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Strategies & Best Practices for iOS 15 In-App Events (Pt. 2)

After being officially announced during Apple’s Worldwide Developers Conference in June 2021, in-app events (IAEs) quickly became one of the most intriguing and highly anticipated new features to come to the App Store. IAEs became available a month after the launch of iOS 15 in October 2021, and since then, developers have been using in-app events to reach new users, re-engage current users, and promote new app content and events like never before.

In this blog, we will discuss:

  • Strategies to create iOS 15 in-app events
  • Best practices to compose effective in-app event metadata
  • Tools for measuring event performance

How to craft effective in-app event metadata

Once you have the basics of the in-app event planned and have selected the right event badge, you then can begin composing the metadata for the event, including:

  • An event name, maximum 30 characters (keywords indexed—meaning your app can rank in search results for these terms)
  • A short description, maximum 50 characters (keywords indexed)
  • A long description of a maximum 120 characters, which customers will only be able to read if they choose to expand the event card to learn more
  • An image or video no longer than 30 seconds, with a poster frame
  • Another image or video no longer than 30 seconds for when users expand the card to find out more

When creating effective metadata, many of the best practices follow the same guidelines for the main product page metadata. To ensure a smooth review process and that your events display properly on the App Store, consider these guidelines when creating your in-app event metadata:

  • Use proper capitalization and punctuation. Avoid using all capitals and don’t use excessive punctuation marks, such as multiple exclamation points.
  • Avoid claims that can’t be verified, such as “the best” or “#1,” as well as extra words, such as “game event.”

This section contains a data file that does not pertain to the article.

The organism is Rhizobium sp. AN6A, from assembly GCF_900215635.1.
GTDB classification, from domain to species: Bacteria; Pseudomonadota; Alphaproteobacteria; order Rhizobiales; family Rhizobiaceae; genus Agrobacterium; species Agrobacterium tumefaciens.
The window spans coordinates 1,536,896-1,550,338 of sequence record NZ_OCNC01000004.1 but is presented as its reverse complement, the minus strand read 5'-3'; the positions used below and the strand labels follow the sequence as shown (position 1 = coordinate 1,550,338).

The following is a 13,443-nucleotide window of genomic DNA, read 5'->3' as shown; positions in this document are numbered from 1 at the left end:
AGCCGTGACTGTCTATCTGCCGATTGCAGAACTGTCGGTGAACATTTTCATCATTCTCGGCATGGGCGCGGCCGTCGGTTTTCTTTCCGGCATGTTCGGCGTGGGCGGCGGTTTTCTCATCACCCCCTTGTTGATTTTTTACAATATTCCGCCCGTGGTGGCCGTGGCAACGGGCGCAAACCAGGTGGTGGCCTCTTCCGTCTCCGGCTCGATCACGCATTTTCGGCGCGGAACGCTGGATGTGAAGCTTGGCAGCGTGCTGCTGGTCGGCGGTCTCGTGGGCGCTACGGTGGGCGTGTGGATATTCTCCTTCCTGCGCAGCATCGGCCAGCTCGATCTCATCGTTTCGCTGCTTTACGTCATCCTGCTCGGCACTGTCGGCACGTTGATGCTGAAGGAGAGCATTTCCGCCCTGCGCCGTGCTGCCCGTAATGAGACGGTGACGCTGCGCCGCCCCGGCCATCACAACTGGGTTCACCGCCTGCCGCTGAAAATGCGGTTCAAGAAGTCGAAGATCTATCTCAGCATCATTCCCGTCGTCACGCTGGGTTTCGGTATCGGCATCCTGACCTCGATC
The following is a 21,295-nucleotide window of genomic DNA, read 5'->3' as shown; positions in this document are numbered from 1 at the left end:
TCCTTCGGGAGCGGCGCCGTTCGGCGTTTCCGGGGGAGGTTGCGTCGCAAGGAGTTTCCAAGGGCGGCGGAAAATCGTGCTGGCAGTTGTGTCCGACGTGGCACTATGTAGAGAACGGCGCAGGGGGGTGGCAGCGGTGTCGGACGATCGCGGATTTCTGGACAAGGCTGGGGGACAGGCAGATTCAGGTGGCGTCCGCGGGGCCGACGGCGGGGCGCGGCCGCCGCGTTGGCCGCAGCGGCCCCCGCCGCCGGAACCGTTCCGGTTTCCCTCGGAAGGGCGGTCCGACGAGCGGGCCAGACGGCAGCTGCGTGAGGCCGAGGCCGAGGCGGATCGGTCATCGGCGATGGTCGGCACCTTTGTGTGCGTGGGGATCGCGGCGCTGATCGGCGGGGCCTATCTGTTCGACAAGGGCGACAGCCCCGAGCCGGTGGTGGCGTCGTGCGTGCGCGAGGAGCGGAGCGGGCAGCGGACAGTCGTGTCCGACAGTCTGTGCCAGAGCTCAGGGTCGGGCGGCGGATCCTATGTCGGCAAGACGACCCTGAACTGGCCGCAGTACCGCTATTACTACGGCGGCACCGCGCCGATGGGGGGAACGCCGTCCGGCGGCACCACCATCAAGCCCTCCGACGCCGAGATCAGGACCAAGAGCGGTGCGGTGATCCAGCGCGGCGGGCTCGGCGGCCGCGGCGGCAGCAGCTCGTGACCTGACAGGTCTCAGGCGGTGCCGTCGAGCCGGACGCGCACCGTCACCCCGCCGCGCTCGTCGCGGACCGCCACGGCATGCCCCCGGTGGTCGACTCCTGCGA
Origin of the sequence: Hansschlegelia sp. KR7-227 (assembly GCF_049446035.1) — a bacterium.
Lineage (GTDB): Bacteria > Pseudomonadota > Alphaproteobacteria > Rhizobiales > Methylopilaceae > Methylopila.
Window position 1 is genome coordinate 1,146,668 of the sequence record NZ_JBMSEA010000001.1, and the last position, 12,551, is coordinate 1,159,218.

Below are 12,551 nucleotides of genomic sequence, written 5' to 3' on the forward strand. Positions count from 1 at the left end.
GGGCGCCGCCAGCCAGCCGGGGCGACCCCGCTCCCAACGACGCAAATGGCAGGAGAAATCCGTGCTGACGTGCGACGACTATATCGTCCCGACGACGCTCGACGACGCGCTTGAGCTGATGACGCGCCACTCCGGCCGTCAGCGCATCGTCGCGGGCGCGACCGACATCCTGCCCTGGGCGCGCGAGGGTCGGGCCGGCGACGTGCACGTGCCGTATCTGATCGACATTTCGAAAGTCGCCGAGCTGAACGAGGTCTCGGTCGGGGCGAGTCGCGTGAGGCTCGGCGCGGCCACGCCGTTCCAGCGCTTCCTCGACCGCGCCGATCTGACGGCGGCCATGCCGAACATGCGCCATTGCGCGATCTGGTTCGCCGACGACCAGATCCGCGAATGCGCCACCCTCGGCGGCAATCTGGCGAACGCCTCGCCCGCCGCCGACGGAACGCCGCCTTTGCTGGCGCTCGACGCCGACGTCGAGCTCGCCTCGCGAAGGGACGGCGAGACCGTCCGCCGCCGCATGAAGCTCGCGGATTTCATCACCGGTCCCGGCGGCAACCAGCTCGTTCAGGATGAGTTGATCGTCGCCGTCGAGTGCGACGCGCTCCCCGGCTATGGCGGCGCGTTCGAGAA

• Don’t include specific prices in your metadata, as pricing and currencies can vary across regions and can be changed independent of your event. Including specific pricing will lead to rejection by App Store Review.
  • When possible, avoid using text or logos in your media, especially if they include your event name or app name.
  • Consider using video in order to provide users with a more dynamic preview of your event.
  • Don’t add borders or gradients to your media. Crops and gradients are automatically applied to your media in order to ensure consistency across the App Store.
  • Aim to create visual continuity across your event card and event details page by using similar colors or illustration styles.
  • Make sure your metadata only includes content that you created or have a license to use.

One example of effective in-app event metadata can be seen in Peacock TV’s recent IAE for the premiere of its new series, Bel-Air:

According to Apple, the event card will typically only appear in search results for users who have previously downloaded the app, while the default screenshots will show for those who haven’t. When users search for an event directly (using keywords found in the event title/short description), the event card will then appear along with the app.

Measuring Event Performance

After your events have been published on the App Store, you will be able to find many important metrics in the App Analytics page of App Store Connect that allow you to measure your event’s effectiveness. These include impressions, where users saw your event, new downloads and redownloads, and retention as a result of your event.

When measuring your app performance, it is important to first identify your event purpose. The event purpose field within the Event Details page in App Store Connect is where you can indicate whether your in-app event is meant to attract new users, keep your active users informed, or bring lapsed users back to your app. Your event purpose will also help you determine the most important KPIs to monitor for each individual event.

For example, if your selected event purpose is to attract new users, the KPIs you may be most interested in include:

  • Impressions
  • New downloads
  • Day 1 retention

Meanwhile, if the event purpose is to keep active users informed, you may want to look at:

  • Daily active devices
  • Longer-term retention

Finally, if your intended purpose is to bring lapsed users back to your app, the most important metrics may be:

  • Total re-downloads
  • Re-engagement

Apple has also added a new dashboard in App Analytics to help developers monitor their in-app events. There, you will be able to see a list of your events and key metrics for each, such as impressions, downloads, number of users who opted-in for notifications, the event opens, source type, and more to help you measure performance and plan for future events.

Overall, Apple’s in-app events (IAEs) are one of the most exciting new features to come with iOS 15. Following this guide will help you understand some strategies and best practices behind creating IAEs, composing effective in-app event metadata, and measuring event performance.

By Ian Pernia, Senior ASO Expert